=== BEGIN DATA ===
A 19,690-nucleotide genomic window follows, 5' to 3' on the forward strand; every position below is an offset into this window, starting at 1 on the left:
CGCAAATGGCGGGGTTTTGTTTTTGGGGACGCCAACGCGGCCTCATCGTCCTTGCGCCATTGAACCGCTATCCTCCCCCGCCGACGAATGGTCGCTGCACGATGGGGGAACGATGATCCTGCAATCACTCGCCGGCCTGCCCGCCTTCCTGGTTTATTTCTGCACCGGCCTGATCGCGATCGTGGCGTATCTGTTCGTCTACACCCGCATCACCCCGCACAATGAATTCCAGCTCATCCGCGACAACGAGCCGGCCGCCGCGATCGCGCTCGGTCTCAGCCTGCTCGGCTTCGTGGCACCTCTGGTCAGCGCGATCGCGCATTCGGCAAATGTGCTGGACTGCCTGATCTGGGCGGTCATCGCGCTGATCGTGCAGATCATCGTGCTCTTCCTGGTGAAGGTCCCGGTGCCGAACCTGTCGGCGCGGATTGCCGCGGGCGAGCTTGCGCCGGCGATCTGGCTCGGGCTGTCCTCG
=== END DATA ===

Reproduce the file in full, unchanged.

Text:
A 19,690-nucleotide genomic window follows, 5' to 3' on the forward strand; every position below is an offset into this window, starting at 1 on the left:
CGCAAATGGCGGGGTTTTGTTTTTGGGGACGCCAACGCGGCCTCATCGTCCTTGCGCCATTGAACCGCTATCCTCCCCCGCCGACGAATGGTCGCTGCACGATGGGGGAACGATGATCCTGCAATCACTCGCCGGCCTGCCCGCCTTCCTGGTTTATTTCTGCACCGGCCTGATCGCGATCGTGGCGTATCTGTTCGTCTACACCCGCATCACCCCGCACAATGAATTCCAGCTCATCCGCGACAACGAGCCGGCCGCCGCGATCGCGCTCGGTCTCAGCCTGCTCGGCTTCGTGGCACCTCTGGTCAGCGCGATCGCGCATTCGGCAAATGTGCTGGACTGCCTGATCTGGGCGGTCATCGCGCTGATCGTGCAGATCATCGTGCTCTTCCTGGTGAAGGTCCCGGTGCCGAACCTGTCGGCGCGGATTGCCGCGGGCGAGCTTGCGCCGGCGATCTGGCTCGGGCTGTCCTCG